24 April 2012

We will never forget, but I don't want to understand

Last Monday I changed the mode on my alarm clock from "radio" to "bird chitter".

During the course of the morning I unfollowed on Facebook every source that used to update me on breaking news.

When I walked to work, I deliberately looked away from the newspaper stands outside of the shops I passed.

All of these actions were grounded in the same basic motivation: enough is enough.

Though in reality, it isn't enough. It's just getting started.

It seems we've become a country of reluctant news junkies here in Norway. It's been nine months, but the memories of the horrors of the events on the 22nd of July last year are as strong as ever. We've been through stages of shock, sorrow and anger, and now it is - perhaps - the time for comprehension. At least I think that is the reason why even those of us who rather would close our eyes to the whole thing still feel obliged to pay some attention to the circus that started last week: the trial.

It's absurd, of course, to even try to comprehend the - in lack of a better word - evil that lies behind the killing of 77 people in two coordinated attacks. One bomb. Several hundred gun shots.

I'm not sure, though, that it is beneficial to comprehend too much. It lies in our nature, perhaps, to try to figure things out, to understand, to explain. But in reality, I don't want to have to spend my time or energy on this man. I don't even want to hate him - what purpose would that serve? Reading about what he says or has written makes me feel ill. His picture too. That face I don't even want to know, but which has been etched in so that I will never forget the pudgy, pale, wax-like skin; the narrow, close-set eyes; the much-talked-about post-surgery nose.  The other day I made the mistake of watching a video clip of him to hear his voice - and I found myself thinking it was feminine and cold and disgusting. Objectively speaking, I am sure he looks and sounds no worse than the next guy, but I cannot be objective. And it bothers me, immensely, that I don't want to be. I want to feel physically ill from looking at him or hearing his voice, and consequently, I am letting him affect me more than he deserves.

The focus on him - the terrorist whose name I don't even want to say or write - annoys me. Obviously it's difficult to avoid, the attack having been a one-man-job. I get how this character fascinates people. The combination of a delusional self-image and extremist political ideas, plus the will and ability to go through with his [insert ten minutes worth of thoughts to try to come up with an adjective that accurately describes this. "Gruesome", "cold-blooded" or "morbid" didn't quite do the trick] plan. As a mental case, he is doubtlessly interesting. But I'm not a psychiatrist. I'm a regular person wondering whether it's really necessary to spend so much time, ink and words on a man who already hurt us all so much.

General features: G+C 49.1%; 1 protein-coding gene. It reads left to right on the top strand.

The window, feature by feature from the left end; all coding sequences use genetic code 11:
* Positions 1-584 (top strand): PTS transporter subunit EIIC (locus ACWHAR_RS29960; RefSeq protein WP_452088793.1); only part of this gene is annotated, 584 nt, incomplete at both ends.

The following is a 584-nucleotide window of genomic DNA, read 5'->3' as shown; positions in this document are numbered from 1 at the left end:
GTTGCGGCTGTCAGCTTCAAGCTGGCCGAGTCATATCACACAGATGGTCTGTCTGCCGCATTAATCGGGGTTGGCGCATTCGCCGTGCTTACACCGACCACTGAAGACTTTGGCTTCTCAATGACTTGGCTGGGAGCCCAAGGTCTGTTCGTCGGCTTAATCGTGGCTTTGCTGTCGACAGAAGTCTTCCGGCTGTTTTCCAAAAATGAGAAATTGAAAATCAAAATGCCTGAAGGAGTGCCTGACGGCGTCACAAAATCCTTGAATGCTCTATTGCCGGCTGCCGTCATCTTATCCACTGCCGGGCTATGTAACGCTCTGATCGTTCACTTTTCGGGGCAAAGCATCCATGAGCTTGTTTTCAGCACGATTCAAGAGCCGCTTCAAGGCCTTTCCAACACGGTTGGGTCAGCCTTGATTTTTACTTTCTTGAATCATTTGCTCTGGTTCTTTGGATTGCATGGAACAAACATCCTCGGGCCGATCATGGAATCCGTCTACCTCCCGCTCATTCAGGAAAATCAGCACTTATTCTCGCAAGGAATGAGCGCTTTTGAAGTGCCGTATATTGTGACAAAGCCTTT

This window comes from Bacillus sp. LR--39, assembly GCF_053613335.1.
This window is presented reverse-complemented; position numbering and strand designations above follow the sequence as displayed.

Ironically, here I am spending both time, words and the electronic equivalent of ink on him.

In reality, though, what ought to be the focus isn't him, or his wacked ideology. Rather, his actions should be. He will be prosecuted for what he did, not what he believes in. It seems the media forgot this detail.

I have faith in the system. I trust that the court will pass a fair judgment, under the available laws. I trust that this will mean that he will never again set his foot outside a prison as a free man. And that will be that. Until then, I don't need the details. I don't want to spend more time than necessary on this. I don't want to give him that.


Diana Wilder said...

I enjoyed reading this, and it made me smile because I had come to the same resolution a while back for complicated reasons. The world is every bit as unpleasant to live in now as it was, say, three hundred years ago. The difference is that communication advances have made it possible for you to sit down to your morning tea or coffee and be subjected to gruesome news from the other side of the globe that our ancestors happily did not have to look at. They encountered news that pertained to them personally, or that had some direct bearing on their daily lives. Some of it was horrific, but the constant, relentless barrage of details on things over which they had no personal control and to which they could contribute nothing, aside from horrified fascination or pity, was not there. Now I give the headlines a quick once-over, read the stories that interest me, and concern myself with my own life and the lives I have any say in.

Shaharizan Perez said...

Too often, the victims are forgotten. I agree that it is very evident in the media lately.

We are reading NIght by Elie Weisel and just finished his poem "Never shall I forget." Your writing of the Norwegian bomber very much reminded me of how the media focuses on the villains rather than victims of such atrocities.

Very well written and insightful!